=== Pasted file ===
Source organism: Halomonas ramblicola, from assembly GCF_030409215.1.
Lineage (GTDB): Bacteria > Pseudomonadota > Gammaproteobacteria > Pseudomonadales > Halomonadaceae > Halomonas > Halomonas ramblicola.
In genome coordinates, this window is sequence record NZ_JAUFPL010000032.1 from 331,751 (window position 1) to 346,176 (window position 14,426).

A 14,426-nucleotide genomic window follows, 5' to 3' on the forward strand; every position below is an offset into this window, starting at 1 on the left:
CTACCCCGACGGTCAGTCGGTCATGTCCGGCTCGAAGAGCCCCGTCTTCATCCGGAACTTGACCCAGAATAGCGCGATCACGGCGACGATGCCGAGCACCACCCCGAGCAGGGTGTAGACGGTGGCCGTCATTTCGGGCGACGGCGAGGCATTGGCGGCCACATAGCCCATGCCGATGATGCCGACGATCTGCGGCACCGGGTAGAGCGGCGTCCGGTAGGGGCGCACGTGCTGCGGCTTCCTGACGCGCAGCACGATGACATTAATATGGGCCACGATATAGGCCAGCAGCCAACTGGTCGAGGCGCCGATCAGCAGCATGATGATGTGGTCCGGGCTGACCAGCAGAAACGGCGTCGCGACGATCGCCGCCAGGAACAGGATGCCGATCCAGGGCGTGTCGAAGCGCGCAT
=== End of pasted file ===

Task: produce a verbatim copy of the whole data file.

Source organism: Halomonas ramblicola, from assembly GCF_030409215.1.
Lineage (GTDB): Bacteria > Pseudomonadota > Gammaproteobacteria > Pseudomonadales > Halomonadaceae > Halomonas > Halomonas ramblicola.
In genome coordinates, this window is sequence record NZ_JAUFPL010000032.1 from 331,751 (window position 1) to 346,176 (window position 14,426).

A 14,426-nucleotide genomic window follows, 5' to 3' on the forward strand; every position below is an offset into this window, starting at 1 on the left:
CTACCCCGACGGTCAGTCGGTCATGTCCGGCTCGAAGAGCCCCGTCTTCATCCGGAACTTGACCCAGAATAGCGCGATCACGGCGACGATGCCGAGCACCACCCCGAGCAGGGTGTAGACGGTGGCCGTCATTTCGGGCGACGGCGAGGCATTGGCGGCCACATAGCCCATGCCGATGATGCCGACGATCTGCGGCACCGGGTAGAGCGGCGTCCGGTAGGGGCGCACGTGCTGCGGCTTCCTGACGCGCAGCACGATGACATTAATATGGGCCACGATATAGGCCAGCAGCCAACTGGTCGAGGCGCCGATCAGCAGCATGATGATGTGGTCCGGGCTGACCAGCAGAAACGGCGTCGCGACGATCGCCGCCAGGAACAGGATGCCGATCCAGGGCGTGTCGAAGCGCGCAT